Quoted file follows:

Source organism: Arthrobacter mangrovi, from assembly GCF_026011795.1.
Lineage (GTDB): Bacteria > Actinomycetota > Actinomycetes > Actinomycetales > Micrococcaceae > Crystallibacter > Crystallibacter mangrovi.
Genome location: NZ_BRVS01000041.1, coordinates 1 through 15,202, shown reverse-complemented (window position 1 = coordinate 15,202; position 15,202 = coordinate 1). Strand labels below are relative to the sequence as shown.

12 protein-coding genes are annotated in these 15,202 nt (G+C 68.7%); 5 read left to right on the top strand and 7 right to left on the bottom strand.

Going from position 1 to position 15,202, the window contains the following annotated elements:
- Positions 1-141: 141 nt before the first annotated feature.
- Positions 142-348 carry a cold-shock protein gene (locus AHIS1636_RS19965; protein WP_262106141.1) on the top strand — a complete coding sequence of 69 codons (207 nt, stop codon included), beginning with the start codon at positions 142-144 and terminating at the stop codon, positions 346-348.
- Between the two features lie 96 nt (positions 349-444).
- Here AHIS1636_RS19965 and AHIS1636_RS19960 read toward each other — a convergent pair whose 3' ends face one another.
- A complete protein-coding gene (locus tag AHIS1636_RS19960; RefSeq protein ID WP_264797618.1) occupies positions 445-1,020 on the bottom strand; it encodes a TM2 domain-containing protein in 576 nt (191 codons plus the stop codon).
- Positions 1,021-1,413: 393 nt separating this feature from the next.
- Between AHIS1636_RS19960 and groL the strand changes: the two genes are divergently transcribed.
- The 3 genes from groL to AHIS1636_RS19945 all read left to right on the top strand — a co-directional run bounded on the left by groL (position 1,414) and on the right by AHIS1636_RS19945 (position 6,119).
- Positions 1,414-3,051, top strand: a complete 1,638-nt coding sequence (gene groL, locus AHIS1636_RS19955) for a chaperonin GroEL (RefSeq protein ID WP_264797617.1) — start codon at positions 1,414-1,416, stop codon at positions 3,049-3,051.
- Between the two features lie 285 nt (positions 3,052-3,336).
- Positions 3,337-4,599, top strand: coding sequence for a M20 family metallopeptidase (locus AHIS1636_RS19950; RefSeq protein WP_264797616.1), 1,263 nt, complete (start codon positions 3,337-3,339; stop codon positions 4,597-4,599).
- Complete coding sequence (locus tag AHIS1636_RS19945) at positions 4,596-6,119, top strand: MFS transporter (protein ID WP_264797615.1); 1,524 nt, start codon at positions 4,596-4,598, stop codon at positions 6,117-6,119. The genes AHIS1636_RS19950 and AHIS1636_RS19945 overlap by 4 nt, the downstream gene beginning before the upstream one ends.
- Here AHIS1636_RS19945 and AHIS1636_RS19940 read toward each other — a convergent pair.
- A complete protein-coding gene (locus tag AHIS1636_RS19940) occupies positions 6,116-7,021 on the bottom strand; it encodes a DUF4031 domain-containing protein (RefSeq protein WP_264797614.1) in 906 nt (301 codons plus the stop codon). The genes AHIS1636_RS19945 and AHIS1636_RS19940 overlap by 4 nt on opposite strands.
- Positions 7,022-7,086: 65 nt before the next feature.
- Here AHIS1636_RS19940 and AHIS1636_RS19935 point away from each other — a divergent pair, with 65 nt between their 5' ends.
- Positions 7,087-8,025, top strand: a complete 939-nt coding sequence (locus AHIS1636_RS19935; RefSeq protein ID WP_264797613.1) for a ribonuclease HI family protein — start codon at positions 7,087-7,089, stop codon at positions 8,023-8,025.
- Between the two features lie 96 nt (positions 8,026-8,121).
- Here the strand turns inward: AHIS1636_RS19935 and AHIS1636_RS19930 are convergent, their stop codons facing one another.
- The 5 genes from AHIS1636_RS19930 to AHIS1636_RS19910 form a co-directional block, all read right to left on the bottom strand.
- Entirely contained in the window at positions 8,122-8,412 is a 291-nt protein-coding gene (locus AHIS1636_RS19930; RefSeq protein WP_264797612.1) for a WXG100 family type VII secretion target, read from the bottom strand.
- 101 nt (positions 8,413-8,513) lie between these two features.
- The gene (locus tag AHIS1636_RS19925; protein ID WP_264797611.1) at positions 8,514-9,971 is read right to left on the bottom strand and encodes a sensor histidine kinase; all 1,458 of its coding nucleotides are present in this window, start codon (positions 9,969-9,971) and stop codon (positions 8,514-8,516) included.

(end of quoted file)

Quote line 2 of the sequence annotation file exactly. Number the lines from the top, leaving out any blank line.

Lineage (GTDB): Bacteria > Actinomycetota > Actinomycetes > Actinomycetales > Micrococcaceae > Crystallibacter > Crystallibacter mangrovi.